Late last week BuzzFeed News reported that the site NowThisNews requires that all of its new employees sign noncompete agreements, which stipulate that employees can not work for competitors for as long as two years after their employment at NowThis. The noncompete even spells out the forbidden companies, including Vox, BuzzFeed, Vice, CNN, and adds a clause that more could be added to the list whenever NowThis saw fit.
The rationale for noncompetes seems obvious–it’s a tactic to keep talent from taking industry knowledge to the competition after a company has invested in them. They have been common among executive-level employees for years, but have been trending down to entry-level employees recently. These contracts, however, may actually do more harm than good–both for the person signing away their future employment opportunities as well as the industry in which they work.
First, it’s important to understand why these agreements exist in the first place. The most common reason a new team member may sign a noncompete is because the company is working on something proprietary that is valuable to others organizations. It’s also used to retain top high-paid talent so they don’t get poached. High-ranking employees who are privy to intellectual property could theoretically hurt a company’s competitiveness if they jump ship and go to another, similar place.
The problem with the NowThis controversy is that these employees’ roles don’t involve that sort of proprietary information. They are news curators and writers whose skills transcend the job they have at the moment. Not only that, but BuzzFeed writes that noncompetes were given to “low-level staffers.” Thus, the move seems particularly unfair–especially for entry-level employees who are trying to begin their career.
Mark Muro, a senior fellow at the Brookings Institute and policy director of its Metropolitan Policy Program, adds that this is a slowly emerging and unfair trend. “I think in recent years [noncompete use] has expanded way too widely,” he says. “It’s hard to tell what’s being protected.” He points to the sandwich chain Jimmy John’s, which up until last year had its employees sign noncompetes. So a minimum-wage sandwich maker at Jimmy John’s was unable to go work at a Subway for up to two years after leaving.
Muro, however, believes that this practice isn’t just bad for the new employee. By keeping talent relegated to specific companies, innovation is stifled. He points to California and Silicon Valley, which has a more “free flowing, less regimented approach” to noncompete practices. He says this is absolutely one of the reasons the West Coast is considered the leader in innovation and technology, “way out in front of the East Coast tech scene.”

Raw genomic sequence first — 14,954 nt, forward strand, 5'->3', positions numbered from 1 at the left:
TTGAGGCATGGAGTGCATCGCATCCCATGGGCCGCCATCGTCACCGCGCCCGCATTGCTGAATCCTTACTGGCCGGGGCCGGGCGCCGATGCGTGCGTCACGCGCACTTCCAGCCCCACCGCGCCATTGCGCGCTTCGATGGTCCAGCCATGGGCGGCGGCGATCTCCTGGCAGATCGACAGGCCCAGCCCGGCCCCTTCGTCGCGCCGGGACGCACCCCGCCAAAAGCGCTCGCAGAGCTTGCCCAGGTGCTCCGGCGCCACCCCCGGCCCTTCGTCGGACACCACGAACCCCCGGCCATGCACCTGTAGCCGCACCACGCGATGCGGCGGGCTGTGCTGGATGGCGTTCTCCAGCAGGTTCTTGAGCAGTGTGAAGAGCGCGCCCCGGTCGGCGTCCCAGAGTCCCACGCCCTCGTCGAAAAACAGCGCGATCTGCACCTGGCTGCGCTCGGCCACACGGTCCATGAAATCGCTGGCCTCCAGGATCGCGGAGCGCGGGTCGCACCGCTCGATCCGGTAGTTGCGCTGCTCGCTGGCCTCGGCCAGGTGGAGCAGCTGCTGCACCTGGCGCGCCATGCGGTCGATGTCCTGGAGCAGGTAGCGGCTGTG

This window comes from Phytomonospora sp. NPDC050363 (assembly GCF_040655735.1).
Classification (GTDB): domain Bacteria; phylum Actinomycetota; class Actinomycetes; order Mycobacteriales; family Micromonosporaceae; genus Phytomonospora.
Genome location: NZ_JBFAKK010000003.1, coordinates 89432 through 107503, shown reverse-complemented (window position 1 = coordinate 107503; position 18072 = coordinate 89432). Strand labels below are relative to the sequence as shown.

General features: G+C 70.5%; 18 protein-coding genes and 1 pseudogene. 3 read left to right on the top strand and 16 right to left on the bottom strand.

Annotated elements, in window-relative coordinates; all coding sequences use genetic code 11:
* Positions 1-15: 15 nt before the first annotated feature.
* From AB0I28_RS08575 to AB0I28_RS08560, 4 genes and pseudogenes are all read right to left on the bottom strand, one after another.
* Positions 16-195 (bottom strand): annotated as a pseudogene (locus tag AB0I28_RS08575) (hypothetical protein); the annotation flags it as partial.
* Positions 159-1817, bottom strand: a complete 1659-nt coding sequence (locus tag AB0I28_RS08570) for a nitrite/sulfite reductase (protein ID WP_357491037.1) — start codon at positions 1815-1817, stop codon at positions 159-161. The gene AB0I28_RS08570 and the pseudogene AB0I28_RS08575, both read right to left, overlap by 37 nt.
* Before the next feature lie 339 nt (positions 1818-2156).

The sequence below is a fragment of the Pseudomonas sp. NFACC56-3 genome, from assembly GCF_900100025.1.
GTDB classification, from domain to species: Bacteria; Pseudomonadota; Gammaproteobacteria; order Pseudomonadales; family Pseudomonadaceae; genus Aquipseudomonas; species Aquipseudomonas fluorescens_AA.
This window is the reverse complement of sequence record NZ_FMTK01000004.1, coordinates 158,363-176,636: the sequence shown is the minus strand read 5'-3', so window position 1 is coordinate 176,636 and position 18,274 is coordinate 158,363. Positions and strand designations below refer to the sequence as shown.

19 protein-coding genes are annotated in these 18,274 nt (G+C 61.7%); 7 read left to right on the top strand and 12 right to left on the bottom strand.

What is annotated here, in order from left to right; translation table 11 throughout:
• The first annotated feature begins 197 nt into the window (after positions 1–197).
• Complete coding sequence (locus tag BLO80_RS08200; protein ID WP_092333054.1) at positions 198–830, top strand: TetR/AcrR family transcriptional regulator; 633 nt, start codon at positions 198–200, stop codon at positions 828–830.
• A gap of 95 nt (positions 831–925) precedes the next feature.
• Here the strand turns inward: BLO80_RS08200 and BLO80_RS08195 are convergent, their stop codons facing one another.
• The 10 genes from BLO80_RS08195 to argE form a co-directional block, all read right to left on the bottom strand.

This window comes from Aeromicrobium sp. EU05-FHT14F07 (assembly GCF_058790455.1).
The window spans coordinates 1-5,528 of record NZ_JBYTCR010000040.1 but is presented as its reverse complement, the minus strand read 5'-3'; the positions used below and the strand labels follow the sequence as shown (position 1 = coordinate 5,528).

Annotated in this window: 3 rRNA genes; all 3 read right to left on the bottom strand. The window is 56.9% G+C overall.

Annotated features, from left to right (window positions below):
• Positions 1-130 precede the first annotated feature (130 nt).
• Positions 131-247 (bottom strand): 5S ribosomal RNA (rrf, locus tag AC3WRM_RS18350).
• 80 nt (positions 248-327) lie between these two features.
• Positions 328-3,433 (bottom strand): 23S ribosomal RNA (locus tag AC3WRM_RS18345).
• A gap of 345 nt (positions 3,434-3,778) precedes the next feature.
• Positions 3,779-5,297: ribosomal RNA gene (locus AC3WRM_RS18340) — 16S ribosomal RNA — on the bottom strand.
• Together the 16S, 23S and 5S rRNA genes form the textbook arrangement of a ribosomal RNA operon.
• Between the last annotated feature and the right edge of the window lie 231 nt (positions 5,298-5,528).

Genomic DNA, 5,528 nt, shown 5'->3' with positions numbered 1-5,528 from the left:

Beyond the general point that noncompetes may stifle innovation, they could end up hindering an organization’s future. In the case of NowThis, if a young burgeoning reporter wants to begin a flourishing career, they will likely not go to a place that forces such a practice. “It might not be worth signing up if it’s going to constrain your ability to jump around,” says Muro. By having new employees sign this form, potential talent will likely choose to go elsewhere. “It would ultimately be a problem for recruitment,” he says.
Some critics have brought up the fact that often these agreements are never enforced. For instance, in the media industry, the millennial-focused news site Mic has reportedly also had employees sign a similar document (albeit without specific competitors named). Many former Mic employees have left for other organizations, and none of have been sued. But even if it ends up just being a scare tactic, it’s still a legal contract. “It’s not a completely empty letter,” says Muro. “If it’s just for pretend then let’s not have it.” He adds that countless other employees in dozens of other industries have seen this sort of contract enforced.
In the end, noncompetes are not only bad for the workers signing away their rights, but also have negative ramifications for companies and industries too. The only thing such a practice does is frighten new hires.
For Muro, the most important thing is innovation. “Industries and regions do better where there is an open flow of information,” he says. “The freer it is to circulate, the more free and innovative an economy is.”